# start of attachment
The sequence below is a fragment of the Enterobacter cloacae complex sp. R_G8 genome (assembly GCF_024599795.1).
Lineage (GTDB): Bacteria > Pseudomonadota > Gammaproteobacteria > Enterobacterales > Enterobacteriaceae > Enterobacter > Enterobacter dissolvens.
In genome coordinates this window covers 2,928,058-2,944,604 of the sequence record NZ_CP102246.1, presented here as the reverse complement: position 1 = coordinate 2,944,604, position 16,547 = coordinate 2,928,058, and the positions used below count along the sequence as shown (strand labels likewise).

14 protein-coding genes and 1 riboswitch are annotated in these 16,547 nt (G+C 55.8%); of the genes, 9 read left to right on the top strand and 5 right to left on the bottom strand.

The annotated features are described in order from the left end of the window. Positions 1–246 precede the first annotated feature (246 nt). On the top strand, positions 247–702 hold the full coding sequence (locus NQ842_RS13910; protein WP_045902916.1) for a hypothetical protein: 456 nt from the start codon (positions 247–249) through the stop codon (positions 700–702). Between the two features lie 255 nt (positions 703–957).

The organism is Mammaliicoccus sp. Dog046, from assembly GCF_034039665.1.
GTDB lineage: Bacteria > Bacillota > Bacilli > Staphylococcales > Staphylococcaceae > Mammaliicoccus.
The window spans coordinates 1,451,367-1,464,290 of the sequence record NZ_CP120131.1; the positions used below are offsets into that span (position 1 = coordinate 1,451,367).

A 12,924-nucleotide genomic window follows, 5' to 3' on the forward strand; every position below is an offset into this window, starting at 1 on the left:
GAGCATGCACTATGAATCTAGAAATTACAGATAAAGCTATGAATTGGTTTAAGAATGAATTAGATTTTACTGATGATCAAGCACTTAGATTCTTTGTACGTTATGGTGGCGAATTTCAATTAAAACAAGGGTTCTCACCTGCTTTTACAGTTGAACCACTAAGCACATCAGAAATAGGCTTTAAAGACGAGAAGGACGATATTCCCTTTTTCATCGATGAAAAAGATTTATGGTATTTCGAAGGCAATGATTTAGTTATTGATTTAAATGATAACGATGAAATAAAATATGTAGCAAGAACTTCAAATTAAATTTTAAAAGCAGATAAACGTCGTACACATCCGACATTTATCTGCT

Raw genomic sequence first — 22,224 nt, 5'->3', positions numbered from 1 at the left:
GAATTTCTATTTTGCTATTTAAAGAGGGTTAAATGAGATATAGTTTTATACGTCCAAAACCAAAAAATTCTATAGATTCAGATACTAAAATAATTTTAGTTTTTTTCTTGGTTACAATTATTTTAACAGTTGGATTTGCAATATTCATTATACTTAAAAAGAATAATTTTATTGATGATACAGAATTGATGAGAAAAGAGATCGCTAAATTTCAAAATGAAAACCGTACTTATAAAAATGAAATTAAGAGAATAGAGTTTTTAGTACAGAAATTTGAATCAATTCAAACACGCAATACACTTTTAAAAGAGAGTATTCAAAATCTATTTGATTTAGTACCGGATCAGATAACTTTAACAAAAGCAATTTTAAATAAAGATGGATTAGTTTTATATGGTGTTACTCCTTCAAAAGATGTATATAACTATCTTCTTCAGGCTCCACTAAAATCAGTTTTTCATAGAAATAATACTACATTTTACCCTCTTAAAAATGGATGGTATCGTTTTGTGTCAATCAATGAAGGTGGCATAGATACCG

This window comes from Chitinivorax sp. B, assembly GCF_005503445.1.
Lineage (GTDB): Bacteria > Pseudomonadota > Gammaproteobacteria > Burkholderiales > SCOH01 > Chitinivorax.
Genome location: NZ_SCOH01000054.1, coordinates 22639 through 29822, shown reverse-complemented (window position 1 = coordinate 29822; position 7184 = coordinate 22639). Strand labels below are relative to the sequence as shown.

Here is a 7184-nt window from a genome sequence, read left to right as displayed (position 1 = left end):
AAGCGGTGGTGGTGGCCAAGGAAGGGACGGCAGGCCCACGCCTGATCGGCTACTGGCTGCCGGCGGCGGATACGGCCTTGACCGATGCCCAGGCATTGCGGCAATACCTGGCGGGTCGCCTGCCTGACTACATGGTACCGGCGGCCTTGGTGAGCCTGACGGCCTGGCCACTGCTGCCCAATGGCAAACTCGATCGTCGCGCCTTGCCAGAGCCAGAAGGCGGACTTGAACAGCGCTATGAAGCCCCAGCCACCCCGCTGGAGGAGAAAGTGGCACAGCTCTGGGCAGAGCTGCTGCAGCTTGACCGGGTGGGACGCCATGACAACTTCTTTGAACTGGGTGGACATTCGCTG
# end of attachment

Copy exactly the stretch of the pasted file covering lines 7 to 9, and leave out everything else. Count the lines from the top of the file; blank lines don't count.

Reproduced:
GTDB lineage: Bacteria > Bacillota > Bacilli > Staphylococcales > Staphylococcaceae > Mammaliicoccus.
The window spans coordinates 1,451,367-1,464,290 of the sequence record NZ_CP120131.1; the positions used below are offsets into that span (position 1 = coordinate 1,451,367).

A 12,924-nucleotide genomic window follows, 5' to 3' on the forward strand; every position below is an offset into this window, starting at 1 on the left: